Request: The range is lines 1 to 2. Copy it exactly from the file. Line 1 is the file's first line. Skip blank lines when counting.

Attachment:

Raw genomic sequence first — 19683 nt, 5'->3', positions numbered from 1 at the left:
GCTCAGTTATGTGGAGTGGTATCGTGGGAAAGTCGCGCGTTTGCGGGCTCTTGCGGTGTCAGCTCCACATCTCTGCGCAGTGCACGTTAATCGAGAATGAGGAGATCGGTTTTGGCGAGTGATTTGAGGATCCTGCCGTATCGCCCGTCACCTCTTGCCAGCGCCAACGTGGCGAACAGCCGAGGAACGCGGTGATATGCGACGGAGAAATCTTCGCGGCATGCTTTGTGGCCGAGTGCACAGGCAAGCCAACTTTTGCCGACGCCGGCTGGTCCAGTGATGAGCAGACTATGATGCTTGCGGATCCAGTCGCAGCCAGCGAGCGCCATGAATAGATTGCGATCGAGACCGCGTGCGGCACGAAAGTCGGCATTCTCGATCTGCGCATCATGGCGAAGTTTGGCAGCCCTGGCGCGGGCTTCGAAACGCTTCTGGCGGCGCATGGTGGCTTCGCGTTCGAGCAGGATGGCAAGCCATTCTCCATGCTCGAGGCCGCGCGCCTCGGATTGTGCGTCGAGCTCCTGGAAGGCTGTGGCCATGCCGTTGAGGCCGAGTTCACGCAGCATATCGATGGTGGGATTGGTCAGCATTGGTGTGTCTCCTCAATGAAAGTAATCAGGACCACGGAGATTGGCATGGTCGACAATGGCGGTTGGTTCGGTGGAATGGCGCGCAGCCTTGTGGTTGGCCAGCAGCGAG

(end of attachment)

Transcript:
Raw genomic sequence first — 19683 nt, 5'->3', positions numbered from 1 at the left:
GCTCAGTTATGTGGAGTGGTATCGTGGGAAAGTCGCGCGTTTGCGGGCTCTTGCGGTGTCAGCTCCACATCTCTGCGCAGTGCACGTTAATCGAGAATGAGGAGATCGGTTTTGGCGAGTGATTTGAGGATCCTGCCGTATCGCCCGTCACCTCTTGCCAGCGCCAACGTGGCGAACAGCCGAGGAACGCGGTGATATGCGACGGAGAAATCTTCGCGGCATGCTTTGTGGCCGAGTGCACAGGCAAGCCAACTTTTGCCGACGCCGGCTGGTCCAGTGATGAGCAGACTATGATGCTTGCGGATCCAGTCGCAGCCAGCGAGCGCCATGAATAGATTGCGATCGAGACCGCGTGCGGCACGAAAGTCGGCATTCTCGATCTGCGCATCATGGCGAAGTTTGGCAGCCCTGGCGCGGGCTTCGAAACGCTTCTGGCGGCGCATGGTGGCTTCGCGTTCGAGCAGGATGGCAAGCCATTCTCCATGCTCGAGGCCGCGCGCCTCGGATTGTGCGTCGAGCTCCTGGAAGGCTGTGGCCATGCCGTTGAGGCCGAGTTCACGCAGCATATCGATGGTGGGATTGGTCAGCATTGGTGTGTCTCCTCAATGAAAGTAATCAGGACCACGGAGATTGGCATGGTCGACAATGGCGGTTGGTTCGGTGGAATGGCGCGCAGCCTTGTGGTTGGCCAGCAGCGAG